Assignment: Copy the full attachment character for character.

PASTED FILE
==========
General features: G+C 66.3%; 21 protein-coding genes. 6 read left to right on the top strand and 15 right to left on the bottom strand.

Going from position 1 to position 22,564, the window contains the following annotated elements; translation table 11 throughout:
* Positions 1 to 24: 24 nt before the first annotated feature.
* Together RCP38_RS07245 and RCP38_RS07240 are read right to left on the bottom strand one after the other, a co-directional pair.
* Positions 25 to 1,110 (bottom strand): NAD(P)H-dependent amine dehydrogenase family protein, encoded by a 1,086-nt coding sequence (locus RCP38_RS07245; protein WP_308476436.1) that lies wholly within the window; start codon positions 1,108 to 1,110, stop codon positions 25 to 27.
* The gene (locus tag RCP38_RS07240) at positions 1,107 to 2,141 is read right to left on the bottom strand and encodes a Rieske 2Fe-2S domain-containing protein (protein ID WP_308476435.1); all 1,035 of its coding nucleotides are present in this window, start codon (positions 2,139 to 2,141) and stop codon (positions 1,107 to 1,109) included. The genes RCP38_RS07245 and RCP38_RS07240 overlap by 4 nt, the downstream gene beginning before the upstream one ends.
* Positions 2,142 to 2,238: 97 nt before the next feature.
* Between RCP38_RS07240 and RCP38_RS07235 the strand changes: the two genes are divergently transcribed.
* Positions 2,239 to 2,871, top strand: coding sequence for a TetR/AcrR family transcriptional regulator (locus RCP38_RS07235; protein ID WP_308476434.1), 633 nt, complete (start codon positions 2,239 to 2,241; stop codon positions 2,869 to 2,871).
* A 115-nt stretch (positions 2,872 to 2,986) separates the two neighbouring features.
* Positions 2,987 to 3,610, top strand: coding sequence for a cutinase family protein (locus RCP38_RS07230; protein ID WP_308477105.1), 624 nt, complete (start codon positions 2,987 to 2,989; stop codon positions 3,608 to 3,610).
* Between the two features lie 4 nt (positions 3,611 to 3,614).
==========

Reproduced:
General features: G+C 66.3%; 21 protein-coding genes. 6 read left to right on the top strand and 15 right to left on the bottom strand.

Going from position 1 to position 22,564, the window contains the following annotated elements; translation table 11 throughout:
* Positions 1 to 24: 24 nt before the first annotated feature.
* Together RCP38_RS07245 and RCP38_RS07240 are read right to left on the bottom strand one after the other, a co-directional pair.
* Positions 25 to 1,110 (bottom strand): NAD(P)H-dependent amine dehydrogenase family protein, encoded by a 1,086-nt coding sequence (locus RCP38_RS07245; protein WP_308476436.1) that lies wholly within the window; start codon positions 1,108 to 1,110, stop codon positions 25 to 27.
* The gene (locus tag RCP38_RS07240) at positions 1,107 to 2,141 is read right to left on the bottom strand and encodes a Rieske 2Fe-2S domain-containing protein (protein ID WP_308476435.1); all 1,035 of its coding nucleotides are present in this window, start codon (positions 2,139 to 2,141) and stop codon (positions 1,107 to 1,109) included. The genes RCP38_RS07245 and RCP38_RS07240 overlap by 4 nt, the downstream gene beginning before the upstream one ends.
* Positions 2,142 to 2,238: 97 nt before the next feature.
* Between RCP38_RS07240 and RCP38_RS07235 the strand changes: the two genes are divergently transcribed.
* Positions 2,239 to 2,871, top strand: coding sequence for a TetR/AcrR family transcriptional regulator (locus RCP38_RS07235; protein ID WP_308476434.1), 633 nt, complete (start codon positions 2,239 to 2,241; stop codon positions 2,869 to 2,871).
* A 115-nt stretch (positions 2,872 to 2,986) separates the two neighbouring features.
* Positions 2,987 to 3,610, top strand: coding sequence for a cutinase family protein (locus RCP38_RS07230; protein ID WP_308477105.1), 624 nt, complete (start codon positions 2,987 to 2,989; stop codon positions 3,608 to 3,610).
* Between the two features lie 4 nt (positions 3,611 to 3,614).